Saturday, September 15, 2012

Following on on my controversial blathering

It's always interesting throwing around a hot potato. The euthanasia debate, if it can be called such since there seems to be a desire to try and push it back into the cupboard, is such. Once again I will state I support the right for safe legal euthanasia, it's not for me but I believe it should be an option for those requiring it. I do wonder about the funding though - seems getting Pharmac to pay out for any drugs is quite a challenge.

If we were to legalise euthanasia what exactly are we legalising? Usually the debate raises its head when some one "self euthanises". (Euthanasia is medically agreed to be the termination of life by a doctor at the request of a patient). From looking at countries where euthanasia is legalised it seems to me that often this is not the act that has been legalised. Would legalising it actually mean family members and friends would no longer be at risk of being charged with assisted suicide?

It seems to me it's a bit like the whole civil union thing. We'll give you something like what you've asked for but not the actual thing.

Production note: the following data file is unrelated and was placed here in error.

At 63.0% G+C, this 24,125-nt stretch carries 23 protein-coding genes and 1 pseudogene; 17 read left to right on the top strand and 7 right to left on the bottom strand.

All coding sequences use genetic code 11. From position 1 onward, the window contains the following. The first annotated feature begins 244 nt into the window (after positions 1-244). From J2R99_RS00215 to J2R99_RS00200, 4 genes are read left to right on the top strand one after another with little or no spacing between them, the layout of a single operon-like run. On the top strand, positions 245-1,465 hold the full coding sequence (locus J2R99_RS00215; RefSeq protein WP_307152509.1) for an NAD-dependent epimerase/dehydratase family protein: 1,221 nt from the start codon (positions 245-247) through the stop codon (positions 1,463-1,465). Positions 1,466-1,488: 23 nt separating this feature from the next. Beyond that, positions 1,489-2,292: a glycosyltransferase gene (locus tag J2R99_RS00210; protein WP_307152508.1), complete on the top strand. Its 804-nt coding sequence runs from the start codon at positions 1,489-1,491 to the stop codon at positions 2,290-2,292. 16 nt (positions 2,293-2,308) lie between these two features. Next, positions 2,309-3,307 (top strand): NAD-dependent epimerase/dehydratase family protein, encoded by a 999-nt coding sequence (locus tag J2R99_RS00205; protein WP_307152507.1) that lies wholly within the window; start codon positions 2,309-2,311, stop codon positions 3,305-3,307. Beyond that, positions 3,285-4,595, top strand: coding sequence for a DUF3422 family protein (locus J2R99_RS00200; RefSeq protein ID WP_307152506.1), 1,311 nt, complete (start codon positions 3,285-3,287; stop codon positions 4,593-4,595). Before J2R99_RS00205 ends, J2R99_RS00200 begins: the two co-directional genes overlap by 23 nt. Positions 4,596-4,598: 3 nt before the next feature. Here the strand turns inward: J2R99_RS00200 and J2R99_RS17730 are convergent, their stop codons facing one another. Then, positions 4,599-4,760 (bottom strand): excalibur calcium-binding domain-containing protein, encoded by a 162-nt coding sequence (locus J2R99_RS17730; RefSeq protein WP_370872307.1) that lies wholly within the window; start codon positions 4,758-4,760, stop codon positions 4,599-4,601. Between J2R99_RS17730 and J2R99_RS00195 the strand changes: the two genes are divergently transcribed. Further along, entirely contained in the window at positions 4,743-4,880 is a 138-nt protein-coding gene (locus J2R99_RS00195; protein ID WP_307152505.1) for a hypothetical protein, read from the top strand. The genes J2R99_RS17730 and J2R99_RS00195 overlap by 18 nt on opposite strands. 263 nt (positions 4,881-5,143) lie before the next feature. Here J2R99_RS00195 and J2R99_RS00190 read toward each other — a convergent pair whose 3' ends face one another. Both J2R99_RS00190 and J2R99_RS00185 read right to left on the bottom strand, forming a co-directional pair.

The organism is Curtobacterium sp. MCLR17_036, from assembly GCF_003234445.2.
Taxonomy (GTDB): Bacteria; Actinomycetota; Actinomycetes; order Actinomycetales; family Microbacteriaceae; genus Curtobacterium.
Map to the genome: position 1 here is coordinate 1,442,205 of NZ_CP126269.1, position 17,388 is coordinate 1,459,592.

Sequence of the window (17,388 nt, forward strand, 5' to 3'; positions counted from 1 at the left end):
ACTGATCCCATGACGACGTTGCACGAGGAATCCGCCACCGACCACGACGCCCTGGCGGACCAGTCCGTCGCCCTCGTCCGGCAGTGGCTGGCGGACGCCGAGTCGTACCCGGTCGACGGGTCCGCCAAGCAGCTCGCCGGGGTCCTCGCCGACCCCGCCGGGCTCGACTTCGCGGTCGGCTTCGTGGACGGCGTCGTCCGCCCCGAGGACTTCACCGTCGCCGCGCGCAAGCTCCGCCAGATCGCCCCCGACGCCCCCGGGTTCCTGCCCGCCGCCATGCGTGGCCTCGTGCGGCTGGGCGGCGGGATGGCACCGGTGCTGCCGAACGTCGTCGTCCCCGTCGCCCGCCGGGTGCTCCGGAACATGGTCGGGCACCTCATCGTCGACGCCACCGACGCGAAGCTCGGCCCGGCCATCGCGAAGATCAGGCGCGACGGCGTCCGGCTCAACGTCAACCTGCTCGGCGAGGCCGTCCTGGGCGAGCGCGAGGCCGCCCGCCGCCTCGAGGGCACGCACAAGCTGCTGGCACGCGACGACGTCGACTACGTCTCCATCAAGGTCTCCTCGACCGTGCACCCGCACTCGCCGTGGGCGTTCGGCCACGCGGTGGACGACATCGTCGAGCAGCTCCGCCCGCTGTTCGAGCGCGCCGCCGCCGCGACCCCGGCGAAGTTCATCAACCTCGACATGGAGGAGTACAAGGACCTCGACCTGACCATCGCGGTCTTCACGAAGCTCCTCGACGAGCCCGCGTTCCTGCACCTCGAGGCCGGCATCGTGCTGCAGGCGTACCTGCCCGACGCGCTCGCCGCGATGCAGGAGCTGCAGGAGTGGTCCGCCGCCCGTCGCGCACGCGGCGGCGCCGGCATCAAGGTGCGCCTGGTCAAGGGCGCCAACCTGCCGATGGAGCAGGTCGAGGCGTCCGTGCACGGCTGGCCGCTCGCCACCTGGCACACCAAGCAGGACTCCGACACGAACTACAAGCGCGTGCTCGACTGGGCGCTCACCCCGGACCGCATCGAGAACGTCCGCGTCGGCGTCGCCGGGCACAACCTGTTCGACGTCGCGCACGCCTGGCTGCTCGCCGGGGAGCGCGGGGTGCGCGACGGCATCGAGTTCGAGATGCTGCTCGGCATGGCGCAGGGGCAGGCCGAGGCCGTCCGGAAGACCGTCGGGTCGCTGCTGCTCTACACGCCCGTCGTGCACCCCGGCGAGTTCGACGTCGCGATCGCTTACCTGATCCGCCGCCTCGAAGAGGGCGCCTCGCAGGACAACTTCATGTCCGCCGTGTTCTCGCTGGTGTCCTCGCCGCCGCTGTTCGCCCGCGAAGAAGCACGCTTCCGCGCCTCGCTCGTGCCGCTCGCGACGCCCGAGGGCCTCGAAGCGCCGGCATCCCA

In the Netherlands they have a Termination of life on request and Assisted Suicide Act. It states the criteria that must be met and requires a second doctor (see, it is medically driven) to agree. Even when all requirements are met the doctors can still be the subject of investigation.

Under current Dutch law, euthanasia by doctors is only legal in cases of "hopeless and unbearable" suffering. In practice this means that it is limited to those suffering from serious medical conditions and in considerable pain. Helping somebody to commit suicide without meeting the qualifications of the current Dutch euthanasia law is illegal.

Switzerland is a slightly different story. In Switzerland, assisted suicide falls under Article 115 of the Swiss penal code. As such it is ‘a crime if and only if the motive is selfish’. What is important in Switzerland is motive, not intent. All assisted suicides in Switzerland are video-taped. Once a death is reported to the police, the police, an officer from the coroner's department and a doctor all attend the death. At this time family and friends are interviewed. If a selfish motive cannot be established, there is no crime. I'm not sure how that would work with regard to wills in favour of family members (as most are) or insurance payouts to cover the cost of burial etc - death by suicide is currently excluded on many if not all insurance policies

So are what would the New Zealand law look like if it eventuates? I'd be guessing pretty much in line with the Netherlands rather than Switzerland. In my opinion the Dutch system is less stressful for family because they are absolved of any involvement but I really don't know.